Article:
Despite their Worst Intentions

Cars are so much better than the government had ever intended that one can only imagine how good they might have been had the government not been involved at all.

In the first place, the government meant for most of us (but not them) to be driving small cars with not much power. This was the purpose of the Corporate Average Fuel Economy requirements, which first went into effect back in the 1970s.

And initially, it worked exactly as intended.

Cars got “downsized” across the board. The typical layout of the American family car went from rear-wheel-drive with a V8 engine up front to front-wheel-drive with a four cylinder engine parked on top of the front wheels. Cars shed horsepower and engine displacement as well as curb weight, as the engineers groped for more MPGs. Instead of 4,000 pound Impalas with 5.7 liter 350s (and 7.4 liter 454s) under their hoods, Americans found themselves driving 2,800 lb. pound K cars with 2.6 liter “hemi” fours.

Then something marvelous happened.

As a side effect of the quest for ever more efficient engine power began to swell again.

Things like roller (rather than flat tappet) camshafts allowed more aggressive valve timing without costing gas or drivability.

Cylinder heads — which were increasingly being made out of aluminum rather than cast iron — flowed more air, which made more power.

Carburetors were replaced by electronic fuel injection.

All of these things — which are now standard equipment in economy cars — were once exotic technologies used in race cars or very expensive high-performance cars.

We began to have our cake — while Uncle had his, too.

The up swell in power — and performance — continues to this day. Current year family sedans are quicker than most muscle cars ever were — and twice as fuel-efficient.

Despite the government.

It must be infuriating.

Prices, also, have remained reasonable — notwithstanding the constant piling-on of federal mandates that have added expense to cars.

Some will disagree with this — pointing out that the average price paid for a new car is now well over $30,000. This is perfectly true. But it is also perfectly true that there are lots of cars available for about half that and they’re not lacking amenities — or power.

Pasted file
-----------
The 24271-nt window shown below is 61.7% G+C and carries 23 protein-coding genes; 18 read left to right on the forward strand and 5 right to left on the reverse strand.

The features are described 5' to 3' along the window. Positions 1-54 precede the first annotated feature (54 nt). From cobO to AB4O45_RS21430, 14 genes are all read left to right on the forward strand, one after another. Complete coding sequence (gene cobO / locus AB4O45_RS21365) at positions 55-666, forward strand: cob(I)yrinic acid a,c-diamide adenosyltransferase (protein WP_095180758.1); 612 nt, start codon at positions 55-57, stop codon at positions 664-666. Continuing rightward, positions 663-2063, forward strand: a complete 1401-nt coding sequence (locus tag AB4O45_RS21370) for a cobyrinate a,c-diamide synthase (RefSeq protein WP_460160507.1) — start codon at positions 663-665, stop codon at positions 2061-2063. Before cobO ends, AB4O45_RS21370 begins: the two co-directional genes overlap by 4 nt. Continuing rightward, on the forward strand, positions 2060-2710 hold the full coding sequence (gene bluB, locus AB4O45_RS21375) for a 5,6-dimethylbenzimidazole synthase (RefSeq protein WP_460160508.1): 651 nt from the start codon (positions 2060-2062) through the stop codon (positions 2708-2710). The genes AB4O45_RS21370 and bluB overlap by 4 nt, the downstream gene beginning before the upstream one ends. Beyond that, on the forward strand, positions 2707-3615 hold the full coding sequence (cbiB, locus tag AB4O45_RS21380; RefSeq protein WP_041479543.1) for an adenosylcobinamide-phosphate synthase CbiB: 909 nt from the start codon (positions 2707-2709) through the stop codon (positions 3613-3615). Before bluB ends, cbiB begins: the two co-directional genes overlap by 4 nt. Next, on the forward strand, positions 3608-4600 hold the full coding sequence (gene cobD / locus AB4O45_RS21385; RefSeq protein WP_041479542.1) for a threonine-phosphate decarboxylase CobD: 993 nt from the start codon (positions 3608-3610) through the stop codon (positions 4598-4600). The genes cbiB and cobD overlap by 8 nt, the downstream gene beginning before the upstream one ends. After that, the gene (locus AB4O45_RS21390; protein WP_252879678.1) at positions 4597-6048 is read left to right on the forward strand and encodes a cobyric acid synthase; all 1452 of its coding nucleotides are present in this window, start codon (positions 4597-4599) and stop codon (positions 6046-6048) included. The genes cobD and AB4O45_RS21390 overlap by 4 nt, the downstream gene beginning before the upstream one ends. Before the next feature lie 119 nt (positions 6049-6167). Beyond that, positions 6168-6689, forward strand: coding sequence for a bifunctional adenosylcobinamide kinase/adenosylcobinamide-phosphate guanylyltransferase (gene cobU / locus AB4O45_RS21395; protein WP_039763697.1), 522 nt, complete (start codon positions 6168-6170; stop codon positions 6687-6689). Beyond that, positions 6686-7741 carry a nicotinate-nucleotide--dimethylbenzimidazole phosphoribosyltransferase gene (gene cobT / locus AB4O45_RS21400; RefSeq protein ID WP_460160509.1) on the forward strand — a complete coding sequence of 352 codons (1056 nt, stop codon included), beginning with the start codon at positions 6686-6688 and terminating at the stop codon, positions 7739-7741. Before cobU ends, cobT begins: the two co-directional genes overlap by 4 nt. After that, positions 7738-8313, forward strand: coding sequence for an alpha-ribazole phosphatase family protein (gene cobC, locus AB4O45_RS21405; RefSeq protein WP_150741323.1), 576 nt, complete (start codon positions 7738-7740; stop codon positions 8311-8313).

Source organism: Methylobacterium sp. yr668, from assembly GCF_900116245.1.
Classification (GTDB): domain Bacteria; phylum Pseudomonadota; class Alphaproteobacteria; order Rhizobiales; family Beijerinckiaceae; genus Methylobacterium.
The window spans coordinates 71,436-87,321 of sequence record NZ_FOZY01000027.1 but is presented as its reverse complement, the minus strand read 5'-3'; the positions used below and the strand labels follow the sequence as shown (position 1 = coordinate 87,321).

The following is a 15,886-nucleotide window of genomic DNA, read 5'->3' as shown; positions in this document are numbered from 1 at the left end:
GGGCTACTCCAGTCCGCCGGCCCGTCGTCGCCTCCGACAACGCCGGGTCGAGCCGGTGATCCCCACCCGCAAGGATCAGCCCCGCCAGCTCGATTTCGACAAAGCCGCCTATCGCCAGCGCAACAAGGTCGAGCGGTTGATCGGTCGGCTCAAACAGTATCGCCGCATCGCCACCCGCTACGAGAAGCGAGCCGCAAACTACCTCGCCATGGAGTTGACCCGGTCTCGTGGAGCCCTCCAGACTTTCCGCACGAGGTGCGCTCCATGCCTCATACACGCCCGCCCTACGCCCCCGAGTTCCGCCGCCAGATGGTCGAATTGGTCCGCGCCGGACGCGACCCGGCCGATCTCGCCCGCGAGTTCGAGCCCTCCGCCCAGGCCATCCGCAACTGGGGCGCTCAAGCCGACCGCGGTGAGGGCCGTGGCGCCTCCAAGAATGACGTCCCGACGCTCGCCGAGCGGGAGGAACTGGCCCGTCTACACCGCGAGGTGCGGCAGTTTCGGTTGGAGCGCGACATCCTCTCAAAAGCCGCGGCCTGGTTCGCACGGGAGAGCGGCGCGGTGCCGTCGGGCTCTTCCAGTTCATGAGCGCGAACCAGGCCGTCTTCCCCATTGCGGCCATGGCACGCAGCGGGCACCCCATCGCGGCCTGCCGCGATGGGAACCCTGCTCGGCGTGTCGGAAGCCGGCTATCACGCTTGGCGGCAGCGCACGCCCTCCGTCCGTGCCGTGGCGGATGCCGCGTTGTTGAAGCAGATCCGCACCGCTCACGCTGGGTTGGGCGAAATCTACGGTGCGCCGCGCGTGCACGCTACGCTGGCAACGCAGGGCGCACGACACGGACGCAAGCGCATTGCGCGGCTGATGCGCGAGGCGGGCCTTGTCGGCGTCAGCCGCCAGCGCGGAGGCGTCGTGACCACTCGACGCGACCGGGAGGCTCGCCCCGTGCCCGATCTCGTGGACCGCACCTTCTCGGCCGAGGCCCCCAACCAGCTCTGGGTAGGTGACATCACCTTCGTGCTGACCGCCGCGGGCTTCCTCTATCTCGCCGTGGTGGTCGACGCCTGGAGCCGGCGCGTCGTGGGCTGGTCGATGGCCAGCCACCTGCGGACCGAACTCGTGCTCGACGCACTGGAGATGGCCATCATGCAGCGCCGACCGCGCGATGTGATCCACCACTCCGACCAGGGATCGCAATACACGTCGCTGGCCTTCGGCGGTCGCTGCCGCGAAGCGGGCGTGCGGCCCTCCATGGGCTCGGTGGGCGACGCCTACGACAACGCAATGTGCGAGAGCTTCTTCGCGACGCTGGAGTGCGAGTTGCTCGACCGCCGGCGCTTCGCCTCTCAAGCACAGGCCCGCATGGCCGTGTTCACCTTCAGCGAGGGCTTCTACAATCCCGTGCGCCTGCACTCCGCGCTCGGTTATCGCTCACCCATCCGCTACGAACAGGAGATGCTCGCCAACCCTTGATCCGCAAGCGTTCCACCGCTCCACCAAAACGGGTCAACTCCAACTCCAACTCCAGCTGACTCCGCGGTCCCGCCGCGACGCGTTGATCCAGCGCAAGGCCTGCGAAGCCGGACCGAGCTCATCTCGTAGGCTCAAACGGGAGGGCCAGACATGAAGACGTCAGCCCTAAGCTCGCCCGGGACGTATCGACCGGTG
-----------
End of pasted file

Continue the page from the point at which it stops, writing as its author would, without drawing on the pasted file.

A side-by-side comparison of what was available Then vs. Now — and for how much — is very revealing:

A 2017 Chevy Cruze sedan, as a for instance, stickers for $16,975 — which is almost exactly what a 1981 K-car cost brand-new, in inflation-adjusted dollars ($5,880 in 1981 — the base price of a new K-car — has the same buying power today as $16,477).

The Cruze comes standard with a turbocharged 1.4 liter engine that produces 153 hp and gets the car to 60 MPH in about 8.8 seconds; it comes standard with climate control AC, power windows and locks, a four speaker stereo with in-car WiFi hot spot and a seven inch LCD touchscreen.

The ’81 K-car had a 2.2 liter engine without a turbo that made 82 hp and got the car to 60 in about 12 seconds — without air conditioning or power locks or a stereo with Wi-Fi and a seven-inch LCD touchscreen.

It came with a three-speed automatic (the Cruze comes with a six-speed automatic) a speedometer and some idiot lights.

It did, however, get very good gas mileage: 29 city, 41 highway — which the new Cruze, with all its technological advantages, only manages to just roughly equal (30 city, 40 highway). But this is due to government meddling — specifically, government demands that new cars meet impact standards the K-car and it’s like could never have met — which have badly hurt the fuel-efficiency potential of modern cars.

The ’81 K-car only weighed 2,338 lbs. A 2017 Chevy Cruze weighs about 500 pounds more (2,870 lbs.) and this added bulk is mostly structural steel — added to make the car more able to absorb impact forces. Which is not a bad thing, except that it compromises the fuel economy potential of the car.

A Cruze that weighed what the K-car did — with all the efficiency advantages of 2017 — would almost certainly achieve at least 50 MPG on the highway.

But the point is that notwithstanding almost 40 years of piling-on regulations and mandates, a modern K-car equivalent like the Cruze is a vastly superior car by just about any measure. It is much more powerful and equipped with amenities that would have been inconceivable back in ’81.

Yet costs almost exactly the same in real terms.

This is nothing less than a miracle . . . of the market. A testimony in steel and glass and plastic to the seemingly inexhaustible ingenuity of the engineers. Who — despite the obstacles put in their way — have managed to give us cars that perform better and are much better-equipped for no more money than cars cost us decades ago.

Can you imagine what might be possible if they were free to design cars without government constantly interfering?


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One Response to “Despite their Worst Intentions”

  1. Greg Walljasper says:

    It has always appeared to me that government regulations are what have actually catalyzed engineering progress in vehicular design and function.

    The IIHS influences vehicular engineering as well. If I am not mistaken, with the offset frontal crash tests they do, car makers have made efforts to pass this test that is not codified by the dreaded government. It is okay to call out errant government policy as one sees it, but I think there is a bigger picture here. Corporations are increasing our government without legal frameworks. They just do what they want. The insurance industry has for decades wielded a heavy hand. Your writing creates the impression that you have a prejudice towards anything government.